Interacting with virtual environments through touch may contribute more to a sense of presence than seeing them, new research from Goldsmiths, University of London has found.
The research also showed that increasing the sophistication of haptic (‘touch based’) feedback alongside visuals and sound enhanced someone’s feeling of ‘being there’ in a virtual reality (VR) environment.
The findings could help those creating VR games and applications make them more compelling and realistic by introducing the sort of sophisticated haptic feedback not normally developed for consumer VR devices.
A report of the research, published in the International Journal of Human-Computer Studies, details a series of experiments in which a group of volunteers experienced a virtual ball bouncing on a virtual stick held between the hands of their avatar.
During the experiments the haptic feedback was altered to simulate the ball bouncing on different locations along the stick. Sometimes the ball was hidden by a simulated cloud, at other times its exact location was visible and on some bounces the haptic feedback was taken away. While still within the virtual environment the 23 participants were asked to rate how much they agreed with 14 statements about their sense of presence and how real their experiences felt under the different conditions.
Analysis of the participants’ responses suggested the considerable contribution haptic feedback made to people’s sense of presence in the virtual world. Surprisingly, haptic feedback on its own gave a greater sense of presence than visuals on their own, although both together consistently enhanced presence more than either alone. Visual feedback was reported to be better for determining the exact location of the ball bouncing on the stick but haptic feedback was better for telling when an impact had occurred.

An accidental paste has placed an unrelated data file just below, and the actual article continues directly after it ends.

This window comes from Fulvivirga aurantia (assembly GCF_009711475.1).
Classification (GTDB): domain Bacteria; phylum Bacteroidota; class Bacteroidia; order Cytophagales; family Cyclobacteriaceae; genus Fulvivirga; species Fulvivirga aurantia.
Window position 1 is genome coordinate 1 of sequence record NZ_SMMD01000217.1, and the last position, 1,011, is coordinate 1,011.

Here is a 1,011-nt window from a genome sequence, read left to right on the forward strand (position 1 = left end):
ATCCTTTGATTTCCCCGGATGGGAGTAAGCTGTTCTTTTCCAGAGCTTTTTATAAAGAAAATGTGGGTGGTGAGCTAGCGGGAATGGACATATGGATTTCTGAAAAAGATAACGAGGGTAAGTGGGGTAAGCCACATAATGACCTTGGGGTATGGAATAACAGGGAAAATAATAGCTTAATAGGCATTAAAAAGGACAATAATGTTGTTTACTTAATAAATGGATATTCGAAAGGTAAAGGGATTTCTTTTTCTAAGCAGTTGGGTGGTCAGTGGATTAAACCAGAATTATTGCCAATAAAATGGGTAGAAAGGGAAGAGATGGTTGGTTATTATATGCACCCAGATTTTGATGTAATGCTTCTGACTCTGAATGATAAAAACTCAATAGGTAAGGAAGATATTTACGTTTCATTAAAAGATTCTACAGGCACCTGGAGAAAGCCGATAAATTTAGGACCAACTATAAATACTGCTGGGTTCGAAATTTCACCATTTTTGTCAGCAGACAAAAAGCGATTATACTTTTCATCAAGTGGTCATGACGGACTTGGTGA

The study was conducted using the commercially-available Oculus Rift S headset, with Oculus Touch handsets to control avatar hand movement, and to deliver haptic feedback. The researchers believe the significance of haptic feedback is striking considering in such systems it is limited to vibrating motors within the hand controllers that cannot replicate the rich array of pressure, texture, vibration, temperature and pain sensations we experience in our daily lives.
Dr Sylvia Xueni Pan, Lecturer in Computing at Goldsmiths said: “Human-computer interaction, or HCI, is normally dominated by visual and audio feedback, which is a limitation partially imposed by the traditional 2D, flat screen for display.
“The rise of Virtual Reality in the consumer market gives us an opportunity to redefine HCI, making it closer to how we interact with the world in real life, and haptic feedback will be a big part of this. However, designing realistic haptic feedback will be a big challenge, as the way we process haptic feedback in real life is often subconscious.
“I hope the results of our study will get haptic feedback some well-deserved attention from VR developers and HCI designers.”
A report of the research, ‘A Comparison of the Effects of Haptic and Visual Feedback on Presence in Virtual Reality’ by Janet K Gibbs, Marco Gillies, Xueni Pan (Goldsmiths, University of London) is published in the International Journal of Human-Computer Studies.
Image below: Volunteers interacted with a ball bouncing on a stick held in their avatar's hands. On some bounces the ball was visible on others it was hidden by a cloud with the impact only felt as a vibration.